Time’s Up Addresses Exploitation, Nude Scenes & Workplace Harassment With New Guidelines

Time’s Up has taken a major step to empower workers in the film industry. The organisation debuted its three-part guide to working in entertainment to educate fellow industry members on their rights and recourse when they experience harassment, not only to promote safety, but to promote a discussion of solutions. The guide is part of the much-needed change for which Time’s Up has spent the past two years advocating. It is clear, assertive, and unflinching on the rights everyone from executives and directors to the production assistants deserve.
“If something doesn’t feel right, it probably isn’t. If it seems like a red flag, it probably is. It’s okay to say ‘no,’ to speak up, and to leave situations that make you uncomfortable,” the guide’s introduction reads. “No role, job, or relationship is worth compromising your physical or emotional safety.”
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The resource offers solutions for a myriad of areas in which Hollywood employees have historically been exploited, covering everything from the audition process, sex scenes, and nudity, and exactly how and to whom to report sexual misconduct and harassment.
“The entertainment industry is not a typical workplace, and so figuring out your rights and options around workplace harassment, discrimination, and misconduct can be confusing,” reads Time’s Up’s website. The first chapter of the guide covers performers’ rights under the law and SAG-AFTRA regarding nudity, intimacy, and sex scenes. The solutions it sets forth are about respect, establishing and maintaining boundaries. Many of the guidelines use the SAG-AFTRA Code of Conduct on Sexual Harassment as a jumping off point, reports Deadline.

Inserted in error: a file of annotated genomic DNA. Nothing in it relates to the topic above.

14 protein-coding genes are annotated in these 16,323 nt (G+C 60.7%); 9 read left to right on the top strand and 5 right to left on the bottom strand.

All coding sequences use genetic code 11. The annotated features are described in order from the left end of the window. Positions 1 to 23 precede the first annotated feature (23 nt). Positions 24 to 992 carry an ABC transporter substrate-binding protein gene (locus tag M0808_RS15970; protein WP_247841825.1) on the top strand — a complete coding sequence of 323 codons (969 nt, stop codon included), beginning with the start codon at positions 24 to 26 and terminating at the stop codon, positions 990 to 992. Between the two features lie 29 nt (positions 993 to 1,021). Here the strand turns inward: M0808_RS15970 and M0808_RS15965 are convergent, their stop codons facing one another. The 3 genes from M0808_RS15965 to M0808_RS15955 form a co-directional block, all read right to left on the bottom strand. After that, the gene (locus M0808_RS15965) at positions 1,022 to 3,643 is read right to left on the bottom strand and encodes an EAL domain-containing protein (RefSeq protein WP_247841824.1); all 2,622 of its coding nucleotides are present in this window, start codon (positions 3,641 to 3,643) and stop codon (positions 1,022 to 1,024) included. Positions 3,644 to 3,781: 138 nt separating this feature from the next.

The second chapter addresses the audition process. It educates on how to navigate chemistry reads, kissing, nudity in auditions, how to change the location of an audition, and identifying and responding to sexual harassment, discrimination, and retaliation. The final chapter details a worker’s right to report an incident, as well as actionable information on whether and how to report to an employer, a union, or state and federal authorities. The guide is free and readily available online for anyone who wishes to download it.
The guide is a result of months of consulting actors, filmmakers, union workers, production crew, organisations, and attorneys, Time’s Up said in The Hollywood Reporter. The driving force behind this guide are actors who wish that something like this existed in writing when they faced harassment, misconduct, and uncomfortable working environments. 
The Time’s Up website says it best. It’s about “insisting on safety, equity, and power” and changing the gatekeepers. When everyone has the same expectations and information, power becomes more democratized, and it becomes easier for better standards to be enforced.
If you have experienced sexual violence of any kind, please visit Rape Crisis or call 0808 802 9999.
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